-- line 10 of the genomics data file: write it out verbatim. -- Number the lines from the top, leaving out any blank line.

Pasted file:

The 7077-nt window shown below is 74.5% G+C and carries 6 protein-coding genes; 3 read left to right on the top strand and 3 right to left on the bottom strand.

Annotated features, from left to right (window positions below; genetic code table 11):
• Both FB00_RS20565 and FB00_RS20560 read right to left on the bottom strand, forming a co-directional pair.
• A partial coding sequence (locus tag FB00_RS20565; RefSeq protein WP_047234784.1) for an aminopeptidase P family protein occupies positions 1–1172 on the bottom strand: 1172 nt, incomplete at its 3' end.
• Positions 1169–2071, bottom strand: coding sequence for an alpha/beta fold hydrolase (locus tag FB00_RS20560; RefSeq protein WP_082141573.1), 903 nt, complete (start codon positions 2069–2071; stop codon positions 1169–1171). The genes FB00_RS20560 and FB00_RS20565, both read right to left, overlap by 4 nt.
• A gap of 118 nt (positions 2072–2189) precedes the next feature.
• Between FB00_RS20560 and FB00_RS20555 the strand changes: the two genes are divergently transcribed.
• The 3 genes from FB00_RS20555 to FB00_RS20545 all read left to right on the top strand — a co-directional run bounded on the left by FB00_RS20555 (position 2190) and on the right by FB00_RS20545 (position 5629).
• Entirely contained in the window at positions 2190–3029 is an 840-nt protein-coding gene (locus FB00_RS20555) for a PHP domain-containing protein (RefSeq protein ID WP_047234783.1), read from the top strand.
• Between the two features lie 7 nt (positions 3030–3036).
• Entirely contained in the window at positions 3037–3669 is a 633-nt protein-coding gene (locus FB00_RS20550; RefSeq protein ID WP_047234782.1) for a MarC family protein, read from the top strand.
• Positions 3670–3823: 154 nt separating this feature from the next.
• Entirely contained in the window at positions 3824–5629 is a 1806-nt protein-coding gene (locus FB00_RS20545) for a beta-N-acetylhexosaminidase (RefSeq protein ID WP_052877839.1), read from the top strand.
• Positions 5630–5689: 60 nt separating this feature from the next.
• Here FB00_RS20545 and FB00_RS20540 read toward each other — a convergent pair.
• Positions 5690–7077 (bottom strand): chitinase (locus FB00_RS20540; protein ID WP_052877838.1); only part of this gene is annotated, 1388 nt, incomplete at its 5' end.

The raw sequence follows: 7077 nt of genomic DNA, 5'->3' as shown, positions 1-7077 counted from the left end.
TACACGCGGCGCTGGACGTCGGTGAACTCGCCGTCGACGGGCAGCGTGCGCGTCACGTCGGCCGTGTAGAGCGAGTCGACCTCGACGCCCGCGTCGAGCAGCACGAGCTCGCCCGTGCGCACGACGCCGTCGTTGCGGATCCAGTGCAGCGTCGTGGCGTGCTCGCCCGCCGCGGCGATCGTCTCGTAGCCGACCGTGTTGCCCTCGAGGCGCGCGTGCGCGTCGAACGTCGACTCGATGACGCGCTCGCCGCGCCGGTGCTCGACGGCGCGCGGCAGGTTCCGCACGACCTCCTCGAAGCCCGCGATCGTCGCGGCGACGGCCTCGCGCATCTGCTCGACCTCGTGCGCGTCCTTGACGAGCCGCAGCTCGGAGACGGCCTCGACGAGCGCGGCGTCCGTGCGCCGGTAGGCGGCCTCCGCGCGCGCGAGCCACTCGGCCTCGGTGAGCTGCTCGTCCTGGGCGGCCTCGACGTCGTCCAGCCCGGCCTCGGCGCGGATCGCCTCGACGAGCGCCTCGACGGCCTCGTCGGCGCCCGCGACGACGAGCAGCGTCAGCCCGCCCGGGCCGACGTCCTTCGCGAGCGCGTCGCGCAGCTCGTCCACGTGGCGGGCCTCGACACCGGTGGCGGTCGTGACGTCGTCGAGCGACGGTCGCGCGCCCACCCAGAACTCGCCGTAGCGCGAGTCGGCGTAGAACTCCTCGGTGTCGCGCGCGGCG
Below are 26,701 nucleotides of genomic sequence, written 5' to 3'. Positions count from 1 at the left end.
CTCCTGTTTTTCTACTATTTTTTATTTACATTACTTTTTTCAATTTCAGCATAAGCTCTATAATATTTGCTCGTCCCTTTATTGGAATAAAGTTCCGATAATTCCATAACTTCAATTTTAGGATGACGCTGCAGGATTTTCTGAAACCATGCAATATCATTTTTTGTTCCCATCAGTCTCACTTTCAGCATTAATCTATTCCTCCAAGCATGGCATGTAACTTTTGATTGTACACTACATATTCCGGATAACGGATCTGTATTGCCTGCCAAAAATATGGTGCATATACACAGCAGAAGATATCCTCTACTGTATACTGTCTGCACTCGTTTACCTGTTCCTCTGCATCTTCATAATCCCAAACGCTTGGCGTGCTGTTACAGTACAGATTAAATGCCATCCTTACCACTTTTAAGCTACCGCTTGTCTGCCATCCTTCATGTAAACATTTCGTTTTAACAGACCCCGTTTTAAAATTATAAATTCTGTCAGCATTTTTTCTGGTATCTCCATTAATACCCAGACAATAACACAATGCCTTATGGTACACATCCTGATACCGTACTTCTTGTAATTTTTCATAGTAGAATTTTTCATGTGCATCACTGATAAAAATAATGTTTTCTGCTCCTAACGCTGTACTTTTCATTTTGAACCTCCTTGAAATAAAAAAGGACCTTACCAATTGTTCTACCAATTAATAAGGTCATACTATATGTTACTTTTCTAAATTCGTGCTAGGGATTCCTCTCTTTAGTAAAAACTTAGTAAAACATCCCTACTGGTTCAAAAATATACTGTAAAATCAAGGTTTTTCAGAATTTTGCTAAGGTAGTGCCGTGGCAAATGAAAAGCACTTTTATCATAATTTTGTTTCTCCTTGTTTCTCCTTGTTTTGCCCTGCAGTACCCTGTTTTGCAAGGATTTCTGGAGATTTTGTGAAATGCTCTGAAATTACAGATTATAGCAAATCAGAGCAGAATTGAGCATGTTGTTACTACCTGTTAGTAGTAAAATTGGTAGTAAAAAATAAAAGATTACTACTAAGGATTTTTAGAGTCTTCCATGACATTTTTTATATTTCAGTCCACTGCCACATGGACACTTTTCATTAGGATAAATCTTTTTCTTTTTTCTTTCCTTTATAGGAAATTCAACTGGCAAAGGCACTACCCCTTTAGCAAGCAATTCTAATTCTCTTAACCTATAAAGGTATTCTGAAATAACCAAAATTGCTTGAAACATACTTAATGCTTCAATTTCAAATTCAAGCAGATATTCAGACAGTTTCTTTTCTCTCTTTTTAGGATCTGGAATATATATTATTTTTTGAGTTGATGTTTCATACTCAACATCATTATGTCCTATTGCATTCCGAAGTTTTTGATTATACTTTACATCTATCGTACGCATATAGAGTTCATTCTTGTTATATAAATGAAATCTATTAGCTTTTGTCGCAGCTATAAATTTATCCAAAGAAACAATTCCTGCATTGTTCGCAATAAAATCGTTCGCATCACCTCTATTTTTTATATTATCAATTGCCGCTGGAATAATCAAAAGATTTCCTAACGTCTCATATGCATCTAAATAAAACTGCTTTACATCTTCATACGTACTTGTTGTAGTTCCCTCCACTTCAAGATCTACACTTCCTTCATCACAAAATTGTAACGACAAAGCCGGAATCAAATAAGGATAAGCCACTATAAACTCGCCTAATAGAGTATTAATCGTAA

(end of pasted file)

• Between the two features lie 7 nt (positions 3030–3036).